On 27 April 1898 the three works were premiered in the Concert Hall of the Sociëteit “Vereeniging” in Haarlem with the Concertgebouw Orchestra conducted by Willem Robert (1848-1914). Like the first performance of the a cappella choral song in 1894, it was a huge disillusion. As Diepenbrock wrote to Smulders, there had only been one joint rehearsal with the orchestra, the acoustics were abominable, the music was too difficult for the choir and Robert was lacking in “affinité spirituelle” (spiritual affinity). On top of that, he concluded:
It is curious how much of the orchestra was lost. I do not know what caused this, I need to hear it again in a better concert hall. (BD III:37)
So once more Diepenbrock had doubts about his orchestration, despite the optimism he had voiced at the end of March:
Recently I have revised my score so thoroughly that I have no qualms about it. (BD III:31) Having become uncertain because he had missed so many details in the orchestra, on 29 July he sent the score to the very experienced composer-conductor Richard Hol (1825-1904 ) for assessment. However, we do not know his response.
Text and music of the Rey van clarissen
The Rey van clarissen comprises eight six-line strophes, which – like the Rey van Amsterdamsche maegden and the Rey van edelingen (RC 33) – are all tetrameters. While Zweers set the verses in a stereotype rhythm, Diepenbrock provided variation. For example, he starts the third and fourth line of the opening strophe thetically, in other words on the first beat. In the sixth line, “Hoe schel die in zijn ooren klinkt” (How piercing it sounds to his ears), two accents follow each other immediately against the metre of the verse. So the musical diction follows the meaning of the words.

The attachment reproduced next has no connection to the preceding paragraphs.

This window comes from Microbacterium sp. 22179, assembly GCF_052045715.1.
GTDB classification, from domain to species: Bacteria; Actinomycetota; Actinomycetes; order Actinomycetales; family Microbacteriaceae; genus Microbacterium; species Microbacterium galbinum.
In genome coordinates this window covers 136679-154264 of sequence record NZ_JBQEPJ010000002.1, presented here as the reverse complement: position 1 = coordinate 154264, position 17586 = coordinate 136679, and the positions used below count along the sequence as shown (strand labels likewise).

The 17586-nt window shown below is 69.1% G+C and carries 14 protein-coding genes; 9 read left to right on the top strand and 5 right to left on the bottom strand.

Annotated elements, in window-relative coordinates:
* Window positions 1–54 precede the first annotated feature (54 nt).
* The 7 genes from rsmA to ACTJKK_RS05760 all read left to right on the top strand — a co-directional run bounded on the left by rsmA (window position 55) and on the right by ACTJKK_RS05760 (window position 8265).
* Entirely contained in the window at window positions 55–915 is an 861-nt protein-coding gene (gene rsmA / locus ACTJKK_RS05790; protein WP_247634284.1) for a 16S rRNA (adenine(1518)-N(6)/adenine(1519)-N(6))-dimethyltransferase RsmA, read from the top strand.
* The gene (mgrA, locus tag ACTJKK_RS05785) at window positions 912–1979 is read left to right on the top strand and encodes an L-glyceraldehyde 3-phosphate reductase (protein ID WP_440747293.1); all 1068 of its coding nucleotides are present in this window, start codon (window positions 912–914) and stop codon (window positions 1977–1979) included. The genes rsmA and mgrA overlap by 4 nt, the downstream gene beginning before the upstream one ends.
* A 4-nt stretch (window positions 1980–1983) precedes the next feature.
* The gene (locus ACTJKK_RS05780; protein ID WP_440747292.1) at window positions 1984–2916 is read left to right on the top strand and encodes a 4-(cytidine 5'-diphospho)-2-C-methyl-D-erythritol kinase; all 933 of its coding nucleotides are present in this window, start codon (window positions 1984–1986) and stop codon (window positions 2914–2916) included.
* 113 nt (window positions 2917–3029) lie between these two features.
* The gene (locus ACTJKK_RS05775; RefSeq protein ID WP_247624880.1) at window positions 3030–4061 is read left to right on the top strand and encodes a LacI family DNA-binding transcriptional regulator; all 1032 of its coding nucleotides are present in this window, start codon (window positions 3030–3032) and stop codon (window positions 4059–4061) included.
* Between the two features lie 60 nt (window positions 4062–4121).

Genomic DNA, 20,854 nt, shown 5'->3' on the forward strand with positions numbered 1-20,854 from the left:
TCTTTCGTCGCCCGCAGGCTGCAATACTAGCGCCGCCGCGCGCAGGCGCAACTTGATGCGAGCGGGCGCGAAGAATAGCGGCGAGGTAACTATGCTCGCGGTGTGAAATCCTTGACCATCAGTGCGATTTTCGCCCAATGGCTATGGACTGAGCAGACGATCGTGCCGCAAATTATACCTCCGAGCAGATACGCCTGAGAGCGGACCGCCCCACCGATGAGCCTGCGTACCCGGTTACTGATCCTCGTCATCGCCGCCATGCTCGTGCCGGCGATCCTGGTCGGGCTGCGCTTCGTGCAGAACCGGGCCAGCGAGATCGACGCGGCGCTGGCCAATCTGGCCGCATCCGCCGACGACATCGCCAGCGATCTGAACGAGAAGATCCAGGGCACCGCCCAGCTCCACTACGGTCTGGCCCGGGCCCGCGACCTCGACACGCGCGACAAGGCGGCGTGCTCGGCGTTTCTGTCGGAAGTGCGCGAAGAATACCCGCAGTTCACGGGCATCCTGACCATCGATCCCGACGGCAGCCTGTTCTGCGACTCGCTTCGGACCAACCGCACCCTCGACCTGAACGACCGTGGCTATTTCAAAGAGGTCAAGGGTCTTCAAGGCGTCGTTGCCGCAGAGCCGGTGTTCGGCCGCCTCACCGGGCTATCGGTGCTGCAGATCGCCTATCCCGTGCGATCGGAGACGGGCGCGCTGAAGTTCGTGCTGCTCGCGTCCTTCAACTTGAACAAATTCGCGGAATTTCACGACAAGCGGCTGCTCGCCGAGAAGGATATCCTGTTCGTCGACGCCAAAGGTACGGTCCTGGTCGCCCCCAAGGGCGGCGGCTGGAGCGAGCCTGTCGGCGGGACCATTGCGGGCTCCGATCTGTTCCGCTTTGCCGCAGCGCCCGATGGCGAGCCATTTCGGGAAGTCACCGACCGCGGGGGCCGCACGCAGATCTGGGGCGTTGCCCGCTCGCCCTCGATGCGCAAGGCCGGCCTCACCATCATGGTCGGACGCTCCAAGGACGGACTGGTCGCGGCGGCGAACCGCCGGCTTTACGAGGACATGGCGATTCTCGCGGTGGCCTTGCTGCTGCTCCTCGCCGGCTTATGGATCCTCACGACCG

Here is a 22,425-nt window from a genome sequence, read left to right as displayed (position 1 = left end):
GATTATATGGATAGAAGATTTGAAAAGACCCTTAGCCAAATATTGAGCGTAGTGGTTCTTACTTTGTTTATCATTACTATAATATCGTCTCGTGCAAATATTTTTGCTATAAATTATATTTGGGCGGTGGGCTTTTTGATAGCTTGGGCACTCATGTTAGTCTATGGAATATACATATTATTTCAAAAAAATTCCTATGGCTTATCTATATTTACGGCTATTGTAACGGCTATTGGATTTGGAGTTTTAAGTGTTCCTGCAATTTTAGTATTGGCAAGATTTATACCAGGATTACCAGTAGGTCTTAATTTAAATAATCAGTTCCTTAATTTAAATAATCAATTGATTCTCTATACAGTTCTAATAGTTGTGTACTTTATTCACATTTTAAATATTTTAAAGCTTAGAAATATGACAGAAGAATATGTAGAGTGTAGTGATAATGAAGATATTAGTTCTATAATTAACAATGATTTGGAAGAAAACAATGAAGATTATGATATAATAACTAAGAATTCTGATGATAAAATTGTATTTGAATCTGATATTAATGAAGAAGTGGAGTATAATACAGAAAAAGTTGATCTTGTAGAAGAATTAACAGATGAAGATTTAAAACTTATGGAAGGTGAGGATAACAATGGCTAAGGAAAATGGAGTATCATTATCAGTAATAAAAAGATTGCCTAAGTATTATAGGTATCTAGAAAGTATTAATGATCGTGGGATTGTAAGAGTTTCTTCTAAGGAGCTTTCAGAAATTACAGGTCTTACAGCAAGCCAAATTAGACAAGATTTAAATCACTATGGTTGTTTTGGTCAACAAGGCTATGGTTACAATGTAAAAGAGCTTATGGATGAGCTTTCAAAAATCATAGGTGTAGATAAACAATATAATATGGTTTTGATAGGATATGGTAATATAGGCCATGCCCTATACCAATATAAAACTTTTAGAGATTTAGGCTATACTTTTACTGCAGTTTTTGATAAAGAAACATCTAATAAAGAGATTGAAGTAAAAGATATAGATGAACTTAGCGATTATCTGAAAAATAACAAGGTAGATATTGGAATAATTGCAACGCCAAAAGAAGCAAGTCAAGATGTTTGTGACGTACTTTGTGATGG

As we have seen above, Diepenbrock called the contents of this choral song epic-visionary. At the end of the third act of the Gijsbrecht van Aemstel (for a synopsis, see RC 28), the nuns allude to the pending danger that Christmas Eve is connected with: the murder of children in Bethlehem, which King Herod was to order after the birth of Christ. The misery caused by this evil deed is vividly depicted by the nuns. Thus, they point ahead to their own bloody end in the fourth act. The comfort they bring the wandering mothers of Bethlehem, at the same time means the acceptance of the horrific fate that awaits themselves.
The melancholy theme in the Dorian mode with which Diepenbrock opens the first and second strophe, returns in the seventh strophe when a comparison is made to the scythe cutting ears of corn when mowing the wheat. Shortly after that there is word painting in the line “Wanneer het stormt in ’t wilde woud” (When it storms in the wild woods): as a bolt of lightning the clarinet flashes through the registers from high to low.
This is one of the passages of which Diepenbrock refined the orchestration over the years. In both his score of 1896 (completed on 1 June) and that of 1897 (dated April – 10 June), in the measures preceding the clarinet part, there is a continuous triplet movement in the high register that diminishes the lightning effect on the moment supreme. The version of 1901 has the clarinet appearing out of mid-air. Other tendencies in successive orchestrations are the thinning out of the orchestral sound by a more moderate use of the so-called ‘loud brass’ and the increase of colour contrasts between the different groups of instruments, e.g. by omitting the strings (especially the high ones) more often or by creating more diversity in the use of registers.
Diepenbrock never had the chance to enjoy the fruits of all the care and effort he put into the third orchestration of his Rey van clarissen, as after the disappointing premiere this work was never executed again by a good choir. It was not until June 1912 that this choral song was performed again, this time by a small ensemble, in the context of a complete production of Vondel’s Gijsbrecht van Aemstel at the Dutch Music Festival, for which the composer made an entirely new score (see RC 108). For this occasion he not only drastically cut back the orchestral parts, but he also made several changes to the vocal setting.